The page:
Steamed crabs legs are a luxurious treat that you don’t get to eat everyday. If you do, then I am envious of your amazing lifestyle. If you have access to freshly caught crab, you really do live the life. As some of you may know, I am a sucker for seafood and shellfish in particular. More than once I’ve been found eating crab straight out of the can when I can get my hands on it. Still, cooking with crab might sound complicated, but it’s far from the truth. They are actually super easy to prepare and so tender and moreish when done. They make the perfect addition to a seafood salad, seafood platter, soup or simply enjoyed on its own.
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- My Kitchen Table: 100 Fish and Seafood Recipes
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- Everyday Seafood: From the simplest fish to a seafood feast, 100 recipes for home cooking
- One Fish, Two Fish, Crawfish, Bluefish: The Smithsonian Sustainable Seafood Cookbook
steamed crab legs
Did I mention the fact that steamed crab legs are best when they are made with fresh king crab? Oh, the joy! In fact, if you love crab as much as I do, I highly encourage you to take a trip to northern Norway and go crab fishing. You can read about my first experience going on a King Crab Safari within the Arctic Circle. I would do practically anything to get my hands on delicious crab, even staying on a boat during a hurricane. Don’t believe me? I’ve even got the certificate to prove that I am an official hurricane survivor! All this for fresh king crab so that I can learn how to make the best steamed crab legs from Norwegian fishermen. Click here for more information on the King Crab Safari.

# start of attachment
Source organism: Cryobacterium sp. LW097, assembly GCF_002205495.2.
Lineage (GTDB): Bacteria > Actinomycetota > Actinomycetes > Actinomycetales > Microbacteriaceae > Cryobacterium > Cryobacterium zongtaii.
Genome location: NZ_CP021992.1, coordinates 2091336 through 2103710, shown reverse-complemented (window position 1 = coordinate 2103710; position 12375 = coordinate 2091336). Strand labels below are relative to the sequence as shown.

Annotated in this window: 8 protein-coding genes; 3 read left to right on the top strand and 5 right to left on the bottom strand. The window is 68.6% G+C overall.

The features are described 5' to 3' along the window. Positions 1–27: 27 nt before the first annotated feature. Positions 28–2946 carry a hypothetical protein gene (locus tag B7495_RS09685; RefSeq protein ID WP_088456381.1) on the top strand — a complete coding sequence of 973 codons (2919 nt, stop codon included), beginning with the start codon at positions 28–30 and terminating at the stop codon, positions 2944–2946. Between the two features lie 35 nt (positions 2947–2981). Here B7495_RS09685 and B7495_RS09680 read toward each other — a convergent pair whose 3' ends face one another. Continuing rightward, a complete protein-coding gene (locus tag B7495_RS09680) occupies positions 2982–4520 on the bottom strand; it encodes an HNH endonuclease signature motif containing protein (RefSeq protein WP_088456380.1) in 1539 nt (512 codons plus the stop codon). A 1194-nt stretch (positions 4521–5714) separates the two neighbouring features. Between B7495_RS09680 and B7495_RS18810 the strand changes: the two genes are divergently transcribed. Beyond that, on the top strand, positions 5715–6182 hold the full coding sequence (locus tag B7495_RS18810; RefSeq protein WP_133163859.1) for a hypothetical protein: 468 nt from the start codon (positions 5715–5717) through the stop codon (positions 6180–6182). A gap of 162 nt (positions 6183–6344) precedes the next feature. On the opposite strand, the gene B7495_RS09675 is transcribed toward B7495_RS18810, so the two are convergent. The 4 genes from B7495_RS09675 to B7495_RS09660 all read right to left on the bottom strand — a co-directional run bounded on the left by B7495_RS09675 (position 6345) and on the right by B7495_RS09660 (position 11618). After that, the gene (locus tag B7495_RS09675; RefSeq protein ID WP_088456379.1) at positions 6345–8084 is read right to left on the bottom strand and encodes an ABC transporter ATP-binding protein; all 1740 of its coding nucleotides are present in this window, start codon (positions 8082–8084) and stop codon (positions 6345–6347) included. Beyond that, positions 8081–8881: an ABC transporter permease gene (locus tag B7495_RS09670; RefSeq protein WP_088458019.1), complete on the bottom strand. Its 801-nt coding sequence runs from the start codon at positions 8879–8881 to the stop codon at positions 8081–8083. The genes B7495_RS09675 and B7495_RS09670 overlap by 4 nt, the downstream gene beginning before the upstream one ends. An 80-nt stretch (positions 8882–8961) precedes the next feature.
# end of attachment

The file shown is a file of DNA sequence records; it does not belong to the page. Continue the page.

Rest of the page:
In any case, enjoy this authentic steamed crab recipe! If you are newbie to crabs, this recipe will make you wish you tried crab years ago.
There are different types of crab, such as swimming crabs, oceanic crabs, deep sea crabs, land crabs, fresh water crabs and hermit crabs, and many more. Can you guess under which category the king crab fall under? Here’s a hint – the Norwegian sea is pretty deep. You guessed right, king crab is a deep sea crab, meaning it likes to live in very deep waters. Usually, the crab likes to hide on the sides of underwater mountains and cliffs.
King crab is one of the larger crabs on this planet and famous for their premium meat. The most common type is the red king crab, which makes up roughly 90% of the annual king crab harvest.
how to cook crab
Again, cooking crab is a piece of cake. Some chefs boil it in salted water. However, for a premium crab like the king crab, the best way to cook it is to steam it. This way, the flesh will be tender and not become waterlogged.
Bring the water to boil and add a bit of salt for added flavour. You’ll know that the crab is cooked when the shells turn red or pinkish. Also, you’ll notice that your kitchen has a distinct aroma of crab and shellfish. Once this happens, remove the crab from the heat. Now, you are probably wondering – how in the world will I eat the crab?
the crab legs
Some crabs you cook whole but king crabs need dissecting before cooking because otherwise they are simply to large to fit into type of pot in the kitchen. Only their legs are usually cooked and eaten.
If you used another crab variety you’ll have to flip the crab over on its back shell. Next, take one leg and follow it to the joint section when it connects to the body. Take the leg and apply a twisting action, where you’ll want to break the leg off that joint. The legs should easily separate from the body. You should end up with a couple of beautiful steamed crab legs packed with meat.